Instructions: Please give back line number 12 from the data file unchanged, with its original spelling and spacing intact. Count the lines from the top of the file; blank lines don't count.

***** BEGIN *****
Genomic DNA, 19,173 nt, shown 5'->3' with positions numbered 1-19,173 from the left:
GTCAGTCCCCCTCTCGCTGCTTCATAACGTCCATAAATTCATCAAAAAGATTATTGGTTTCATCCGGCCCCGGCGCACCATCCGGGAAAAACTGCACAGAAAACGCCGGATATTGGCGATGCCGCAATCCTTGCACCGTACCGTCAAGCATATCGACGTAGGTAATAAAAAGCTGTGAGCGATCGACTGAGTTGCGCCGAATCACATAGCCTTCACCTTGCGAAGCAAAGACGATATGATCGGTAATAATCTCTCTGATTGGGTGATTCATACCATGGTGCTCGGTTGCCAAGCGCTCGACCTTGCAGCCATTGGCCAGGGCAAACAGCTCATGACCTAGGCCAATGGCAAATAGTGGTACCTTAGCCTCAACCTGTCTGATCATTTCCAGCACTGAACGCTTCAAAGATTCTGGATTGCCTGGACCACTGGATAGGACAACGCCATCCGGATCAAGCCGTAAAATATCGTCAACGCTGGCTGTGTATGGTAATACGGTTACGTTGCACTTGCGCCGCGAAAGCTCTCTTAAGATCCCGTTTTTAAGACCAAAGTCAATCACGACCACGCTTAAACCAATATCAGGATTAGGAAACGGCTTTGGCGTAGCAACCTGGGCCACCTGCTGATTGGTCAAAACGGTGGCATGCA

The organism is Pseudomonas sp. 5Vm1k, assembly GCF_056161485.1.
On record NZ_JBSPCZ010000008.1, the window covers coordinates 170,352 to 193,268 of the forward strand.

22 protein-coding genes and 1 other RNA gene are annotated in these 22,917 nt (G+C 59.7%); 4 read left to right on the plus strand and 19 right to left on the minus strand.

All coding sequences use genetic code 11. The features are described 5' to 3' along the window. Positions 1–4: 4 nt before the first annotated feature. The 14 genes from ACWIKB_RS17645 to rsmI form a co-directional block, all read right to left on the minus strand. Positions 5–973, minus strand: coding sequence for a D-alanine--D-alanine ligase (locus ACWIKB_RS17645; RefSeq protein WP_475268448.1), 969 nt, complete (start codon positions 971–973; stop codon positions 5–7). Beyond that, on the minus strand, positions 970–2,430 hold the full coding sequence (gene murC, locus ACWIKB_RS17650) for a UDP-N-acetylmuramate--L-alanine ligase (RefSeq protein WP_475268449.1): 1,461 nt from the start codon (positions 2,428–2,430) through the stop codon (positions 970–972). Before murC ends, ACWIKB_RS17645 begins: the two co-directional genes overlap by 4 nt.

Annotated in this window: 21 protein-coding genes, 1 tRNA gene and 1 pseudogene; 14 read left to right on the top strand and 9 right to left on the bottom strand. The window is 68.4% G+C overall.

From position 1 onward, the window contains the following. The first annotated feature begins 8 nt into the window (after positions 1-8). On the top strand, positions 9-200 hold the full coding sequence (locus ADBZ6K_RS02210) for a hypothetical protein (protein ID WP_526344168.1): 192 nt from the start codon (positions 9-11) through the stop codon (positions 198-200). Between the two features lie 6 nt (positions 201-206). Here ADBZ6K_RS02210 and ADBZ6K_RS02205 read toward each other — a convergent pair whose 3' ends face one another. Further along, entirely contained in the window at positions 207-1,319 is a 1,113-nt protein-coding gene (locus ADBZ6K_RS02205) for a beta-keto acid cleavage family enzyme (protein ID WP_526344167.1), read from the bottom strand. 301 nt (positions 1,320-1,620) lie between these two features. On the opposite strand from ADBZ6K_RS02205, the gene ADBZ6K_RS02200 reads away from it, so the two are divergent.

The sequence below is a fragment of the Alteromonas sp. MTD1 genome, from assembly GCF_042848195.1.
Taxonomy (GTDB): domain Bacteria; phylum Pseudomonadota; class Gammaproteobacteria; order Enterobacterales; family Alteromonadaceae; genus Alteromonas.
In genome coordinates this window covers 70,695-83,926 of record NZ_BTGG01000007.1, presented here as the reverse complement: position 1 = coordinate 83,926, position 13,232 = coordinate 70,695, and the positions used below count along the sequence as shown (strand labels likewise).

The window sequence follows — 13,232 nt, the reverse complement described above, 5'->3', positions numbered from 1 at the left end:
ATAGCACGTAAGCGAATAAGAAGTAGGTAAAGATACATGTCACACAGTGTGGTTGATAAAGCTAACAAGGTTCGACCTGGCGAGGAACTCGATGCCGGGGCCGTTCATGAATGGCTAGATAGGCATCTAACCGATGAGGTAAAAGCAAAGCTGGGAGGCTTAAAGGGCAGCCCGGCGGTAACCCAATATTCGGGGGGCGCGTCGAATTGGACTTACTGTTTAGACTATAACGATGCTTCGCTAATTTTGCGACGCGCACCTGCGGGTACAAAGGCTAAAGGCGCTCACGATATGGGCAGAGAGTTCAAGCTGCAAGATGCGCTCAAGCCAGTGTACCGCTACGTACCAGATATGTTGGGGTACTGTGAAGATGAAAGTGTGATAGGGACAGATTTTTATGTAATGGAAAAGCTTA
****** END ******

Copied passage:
The window sequence follows — 13,232 nt, the reverse complement described above, 5'->3', positions numbered from 1 at the left end: